ERIC Number: ED394458
Record Type: RIE
Publication Date: 1996-Apr-10
Reference Count: N/A
Assessing the Effectiveness of Course Placement Systems in College.
This paper illustrates how statistical decision theory can be used to model aspects of the effectiveness of a course placement system. The illustration is based on data from students who enrolled in a first-year mathematics course at a midwestern university. To model the placement of students, the author first elicited students' and instructors' preferences for the different outcomes of the course. Completed responses were received from 19 instructors and 40 percent of the 270 students questioned. About 3/4 of the student respondents and 4/5 of the instructor respondents were able to supply coherent grade value functions; the median value functions for the instructors were modestly but systematically higher than those for the students. Comparisons were then made of the actual outcomes of students who received remedial instruction before enrolling in the course with their predicted outcomes had they not done so; an analogous comparison was made between expected value functions. Although the number of students with previous remedial instruction was too small to permit drawing firm conclusions, results illustrate how, given sufficient sample sizes, one could use decision theory to develop indicators of the effectiveness of remedial instruction. Appendixes include the questionnaires and discussion of constructing summary value functions for course placement outcomes. (Contains 36 references.) (Author/NAV)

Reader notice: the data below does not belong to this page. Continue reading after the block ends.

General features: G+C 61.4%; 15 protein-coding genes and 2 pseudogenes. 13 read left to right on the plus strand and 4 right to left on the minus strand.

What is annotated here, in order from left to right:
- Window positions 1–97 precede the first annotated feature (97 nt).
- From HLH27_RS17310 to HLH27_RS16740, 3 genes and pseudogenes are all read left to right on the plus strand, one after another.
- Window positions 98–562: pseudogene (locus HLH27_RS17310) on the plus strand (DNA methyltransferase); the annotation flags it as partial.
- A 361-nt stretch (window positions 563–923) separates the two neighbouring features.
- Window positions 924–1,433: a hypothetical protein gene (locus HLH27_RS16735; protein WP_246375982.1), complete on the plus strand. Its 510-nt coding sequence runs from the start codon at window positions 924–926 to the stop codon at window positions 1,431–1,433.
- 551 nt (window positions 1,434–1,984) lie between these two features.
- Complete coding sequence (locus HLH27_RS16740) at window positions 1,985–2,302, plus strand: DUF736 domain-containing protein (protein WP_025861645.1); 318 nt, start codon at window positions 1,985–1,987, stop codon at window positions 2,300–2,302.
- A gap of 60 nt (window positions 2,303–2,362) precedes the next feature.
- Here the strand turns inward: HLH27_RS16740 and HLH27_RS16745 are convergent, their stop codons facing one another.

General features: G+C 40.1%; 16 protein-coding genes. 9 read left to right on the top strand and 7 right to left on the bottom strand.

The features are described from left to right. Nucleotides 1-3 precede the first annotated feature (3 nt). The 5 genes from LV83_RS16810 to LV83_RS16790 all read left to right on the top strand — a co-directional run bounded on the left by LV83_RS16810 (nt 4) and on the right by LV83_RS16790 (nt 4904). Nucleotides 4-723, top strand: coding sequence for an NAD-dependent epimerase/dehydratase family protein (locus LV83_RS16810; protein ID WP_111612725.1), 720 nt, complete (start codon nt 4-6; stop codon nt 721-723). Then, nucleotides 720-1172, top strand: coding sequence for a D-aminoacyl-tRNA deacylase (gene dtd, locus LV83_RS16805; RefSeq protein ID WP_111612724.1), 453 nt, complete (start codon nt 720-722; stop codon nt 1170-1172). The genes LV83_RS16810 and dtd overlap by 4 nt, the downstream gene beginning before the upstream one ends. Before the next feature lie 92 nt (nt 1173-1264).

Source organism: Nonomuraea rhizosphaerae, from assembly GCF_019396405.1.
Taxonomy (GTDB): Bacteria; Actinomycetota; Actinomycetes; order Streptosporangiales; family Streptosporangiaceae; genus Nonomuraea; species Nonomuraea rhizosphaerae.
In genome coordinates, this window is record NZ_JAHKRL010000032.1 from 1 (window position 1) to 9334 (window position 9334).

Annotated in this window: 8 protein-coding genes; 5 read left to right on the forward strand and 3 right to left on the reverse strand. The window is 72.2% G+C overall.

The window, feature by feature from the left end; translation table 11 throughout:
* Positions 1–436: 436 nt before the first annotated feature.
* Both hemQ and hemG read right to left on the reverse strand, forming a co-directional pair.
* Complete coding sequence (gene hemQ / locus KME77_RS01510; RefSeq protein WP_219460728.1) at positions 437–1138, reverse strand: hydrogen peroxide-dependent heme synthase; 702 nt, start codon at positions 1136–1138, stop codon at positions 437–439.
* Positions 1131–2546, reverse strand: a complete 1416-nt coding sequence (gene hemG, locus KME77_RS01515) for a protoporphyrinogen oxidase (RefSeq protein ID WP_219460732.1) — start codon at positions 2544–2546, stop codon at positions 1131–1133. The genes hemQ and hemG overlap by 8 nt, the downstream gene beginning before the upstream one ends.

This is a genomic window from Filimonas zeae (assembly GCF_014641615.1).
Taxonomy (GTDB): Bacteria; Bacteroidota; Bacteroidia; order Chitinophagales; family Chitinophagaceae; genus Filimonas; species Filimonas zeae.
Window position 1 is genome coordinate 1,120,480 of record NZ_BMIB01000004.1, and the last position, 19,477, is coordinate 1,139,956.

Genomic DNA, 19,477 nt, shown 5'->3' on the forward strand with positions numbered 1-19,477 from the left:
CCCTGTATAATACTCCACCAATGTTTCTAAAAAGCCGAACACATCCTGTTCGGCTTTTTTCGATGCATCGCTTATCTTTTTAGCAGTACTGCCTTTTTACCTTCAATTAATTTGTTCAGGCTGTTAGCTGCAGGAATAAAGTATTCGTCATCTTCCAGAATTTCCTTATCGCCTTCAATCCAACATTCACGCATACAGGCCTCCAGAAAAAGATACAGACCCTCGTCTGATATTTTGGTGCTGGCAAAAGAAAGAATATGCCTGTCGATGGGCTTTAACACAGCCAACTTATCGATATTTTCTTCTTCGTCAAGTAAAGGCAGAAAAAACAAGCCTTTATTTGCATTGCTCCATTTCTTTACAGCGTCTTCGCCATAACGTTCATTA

Publication Type: Speeches/Meeting Papers; Reports - Research
Education Level: N/A
Authoring Institution: N/A
Identifiers: Decision Theory; Entry Level Mathematics Examination
Note: Paper presented at the Annual Meeting of the National Council on Measurement in Education (New York, NY, April 10, 1996).